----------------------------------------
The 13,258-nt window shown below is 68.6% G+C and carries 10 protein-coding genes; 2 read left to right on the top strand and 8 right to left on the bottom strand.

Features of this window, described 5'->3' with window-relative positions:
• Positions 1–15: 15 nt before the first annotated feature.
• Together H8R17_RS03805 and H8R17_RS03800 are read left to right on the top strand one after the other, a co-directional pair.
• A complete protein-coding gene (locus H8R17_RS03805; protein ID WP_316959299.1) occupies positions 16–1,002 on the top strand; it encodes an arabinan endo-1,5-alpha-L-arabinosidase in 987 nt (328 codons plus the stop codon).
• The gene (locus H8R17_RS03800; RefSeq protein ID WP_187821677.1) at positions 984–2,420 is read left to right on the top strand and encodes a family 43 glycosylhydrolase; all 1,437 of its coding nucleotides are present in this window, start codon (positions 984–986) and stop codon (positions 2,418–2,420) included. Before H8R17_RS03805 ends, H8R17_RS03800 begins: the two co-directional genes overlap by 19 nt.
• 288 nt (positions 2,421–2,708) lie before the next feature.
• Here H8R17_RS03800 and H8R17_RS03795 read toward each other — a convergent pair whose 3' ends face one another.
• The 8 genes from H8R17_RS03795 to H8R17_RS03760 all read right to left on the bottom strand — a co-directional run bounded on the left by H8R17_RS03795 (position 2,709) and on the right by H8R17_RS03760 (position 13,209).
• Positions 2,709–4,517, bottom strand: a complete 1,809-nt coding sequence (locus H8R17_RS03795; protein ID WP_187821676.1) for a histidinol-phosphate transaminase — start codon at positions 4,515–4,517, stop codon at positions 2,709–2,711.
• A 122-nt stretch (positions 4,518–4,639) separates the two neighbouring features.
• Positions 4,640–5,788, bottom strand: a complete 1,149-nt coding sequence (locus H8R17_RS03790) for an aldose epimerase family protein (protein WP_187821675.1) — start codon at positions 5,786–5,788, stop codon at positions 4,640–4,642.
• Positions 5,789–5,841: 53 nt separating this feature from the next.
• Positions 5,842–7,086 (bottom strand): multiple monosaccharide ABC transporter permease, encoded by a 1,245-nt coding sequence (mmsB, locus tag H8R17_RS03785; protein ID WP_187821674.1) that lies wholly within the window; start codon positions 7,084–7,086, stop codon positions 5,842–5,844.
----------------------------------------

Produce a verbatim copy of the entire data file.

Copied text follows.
The 13,258-nt window shown below is 68.6% G+C and carries 10 protein-coding genes; 2 read left to right on the top strand and 8 right to left on the bottom strand.

Features of this window, described 5'->3' with window-relative positions:
• Positions 1–15: 15 nt before the first annotated feature.
• Together H8R17_RS03805 and H8R17_RS03800 are read left to right on the top strand one after the other, a co-directional pair.
• A complete protein-coding gene (locus H8R17_RS03805; protein ID WP_316959299.1) occupies positions 16–1,002 on the top strand; it encodes an arabinan endo-1,5-alpha-L-arabinosidase in 987 nt (328 codons plus the stop codon).
• The gene (locus H8R17_RS03800; RefSeq protein ID WP_187821677.1) at positions 984–2,420 is read left to right on the top strand and encodes a family 43 glycosylhydrolase; all 1,437 of its coding nucleotides are present in this window, start codon (positions 984–986) and stop codon (positions 2,418–2,420) included. Before H8R17_RS03805 ends, H8R17_RS03800 begins: the two co-directional genes overlap by 19 nt.
• 288 nt (positions 2,421–2,708) lie before the next feature.
• Here H8R17_RS03800 and H8R17_RS03795 read toward each other — a convergent pair whose 3' ends face one another.
• The 8 genes from H8R17_RS03795 to H8R17_RS03760 all read right to left on the bottom strand — a co-directional run bounded on the left by H8R17_RS03795 (position 2,709) and on the right by H8R17_RS03760 (position 13,209).
• Positions 2,709–4,517, bottom strand: a complete 1,809-nt coding sequence (locus H8R17_RS03795; protein ID WP_187821676.1) for a histidinol-phosphate transaminase — start codon at positions 4,515–4,517, stop codon at positions 2,709–2,711.
• A 122-nt stretch (positions 4,518–4,639) separates the two neighbouring features.
• Positions 4,640–5,788, bottom strand: a complete 1,149-nt coding sequence (locus H8R17_RS03790) for an aldose epimerase family protein (protein WP_187821675.1) — start codon at positions 5,786–5,788, stop codon at positions 4,640–4,642.
• Positions 5,789–5,841: 53 nt separating this feature from the next.
• Positions 5,842–7,086 (bottom strand): multiple monosaccharide ABC transporter permease, encoded by a 1,245-nt coding sequence (mmsB, locus tag H8R17_RS03785; protein ID WP_187821674.1) that lies wholly within the window; start codon positions 7,084–7,086, stop codon positions 5,842–5,844.